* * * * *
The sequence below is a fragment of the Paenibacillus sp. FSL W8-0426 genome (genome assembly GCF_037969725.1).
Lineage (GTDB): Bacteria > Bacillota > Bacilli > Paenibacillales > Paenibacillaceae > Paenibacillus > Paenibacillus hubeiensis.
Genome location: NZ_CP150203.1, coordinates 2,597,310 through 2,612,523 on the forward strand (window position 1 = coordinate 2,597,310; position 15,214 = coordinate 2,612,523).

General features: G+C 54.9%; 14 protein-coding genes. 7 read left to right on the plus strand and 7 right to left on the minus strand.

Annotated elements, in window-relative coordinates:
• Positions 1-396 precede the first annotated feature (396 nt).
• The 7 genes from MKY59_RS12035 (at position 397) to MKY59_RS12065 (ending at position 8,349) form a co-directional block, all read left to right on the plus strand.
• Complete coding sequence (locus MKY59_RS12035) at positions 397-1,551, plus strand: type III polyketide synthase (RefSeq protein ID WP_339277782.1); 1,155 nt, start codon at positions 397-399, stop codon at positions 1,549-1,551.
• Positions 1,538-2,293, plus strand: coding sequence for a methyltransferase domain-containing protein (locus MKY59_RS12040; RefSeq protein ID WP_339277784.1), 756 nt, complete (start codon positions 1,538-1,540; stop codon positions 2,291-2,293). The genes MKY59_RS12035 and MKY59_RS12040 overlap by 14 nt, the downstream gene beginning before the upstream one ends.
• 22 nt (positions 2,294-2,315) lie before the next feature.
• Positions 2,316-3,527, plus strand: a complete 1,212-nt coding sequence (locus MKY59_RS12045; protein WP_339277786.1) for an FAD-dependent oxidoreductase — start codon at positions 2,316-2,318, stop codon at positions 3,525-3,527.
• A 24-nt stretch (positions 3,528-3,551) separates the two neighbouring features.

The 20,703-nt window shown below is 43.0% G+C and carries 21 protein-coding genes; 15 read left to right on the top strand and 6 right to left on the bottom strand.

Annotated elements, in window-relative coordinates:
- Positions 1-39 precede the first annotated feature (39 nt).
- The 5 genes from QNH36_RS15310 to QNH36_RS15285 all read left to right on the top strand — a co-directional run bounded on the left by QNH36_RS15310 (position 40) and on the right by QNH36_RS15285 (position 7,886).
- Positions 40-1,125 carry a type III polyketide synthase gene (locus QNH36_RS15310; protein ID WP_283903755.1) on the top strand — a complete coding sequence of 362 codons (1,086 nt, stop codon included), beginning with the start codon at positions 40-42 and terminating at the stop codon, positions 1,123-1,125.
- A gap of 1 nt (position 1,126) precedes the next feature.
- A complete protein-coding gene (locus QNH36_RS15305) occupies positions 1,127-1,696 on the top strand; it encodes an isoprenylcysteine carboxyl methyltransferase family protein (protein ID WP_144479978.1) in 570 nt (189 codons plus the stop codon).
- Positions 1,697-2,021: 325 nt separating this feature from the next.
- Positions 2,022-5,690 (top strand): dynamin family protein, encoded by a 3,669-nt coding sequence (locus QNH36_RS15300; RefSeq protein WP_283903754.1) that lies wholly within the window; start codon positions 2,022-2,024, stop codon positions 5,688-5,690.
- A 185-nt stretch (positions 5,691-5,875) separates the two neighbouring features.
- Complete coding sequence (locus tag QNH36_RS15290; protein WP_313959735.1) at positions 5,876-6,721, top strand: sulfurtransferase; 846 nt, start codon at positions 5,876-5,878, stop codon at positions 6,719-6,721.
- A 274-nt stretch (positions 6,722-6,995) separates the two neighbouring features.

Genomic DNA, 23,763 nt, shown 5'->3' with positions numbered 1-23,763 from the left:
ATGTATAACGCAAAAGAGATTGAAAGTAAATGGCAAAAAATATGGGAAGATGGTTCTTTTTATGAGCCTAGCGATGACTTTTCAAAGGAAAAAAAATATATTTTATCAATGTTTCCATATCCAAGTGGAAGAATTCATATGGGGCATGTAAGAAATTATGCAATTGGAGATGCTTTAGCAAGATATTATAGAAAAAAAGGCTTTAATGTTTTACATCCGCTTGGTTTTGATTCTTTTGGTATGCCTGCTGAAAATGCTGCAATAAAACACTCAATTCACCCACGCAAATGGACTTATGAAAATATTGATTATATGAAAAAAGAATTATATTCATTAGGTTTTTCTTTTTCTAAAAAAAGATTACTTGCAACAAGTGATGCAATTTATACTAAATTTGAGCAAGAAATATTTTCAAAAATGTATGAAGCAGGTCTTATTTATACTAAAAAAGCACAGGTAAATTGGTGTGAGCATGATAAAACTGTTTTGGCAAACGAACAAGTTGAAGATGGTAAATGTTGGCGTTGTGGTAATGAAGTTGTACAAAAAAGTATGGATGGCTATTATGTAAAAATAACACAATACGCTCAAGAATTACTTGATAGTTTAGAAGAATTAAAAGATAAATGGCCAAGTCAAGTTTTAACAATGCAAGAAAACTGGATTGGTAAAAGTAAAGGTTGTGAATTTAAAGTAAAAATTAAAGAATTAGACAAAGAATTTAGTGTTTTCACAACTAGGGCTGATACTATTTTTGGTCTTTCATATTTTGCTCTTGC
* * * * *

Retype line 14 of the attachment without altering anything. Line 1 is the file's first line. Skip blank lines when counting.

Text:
Annotated elements, in window-relative coordinates: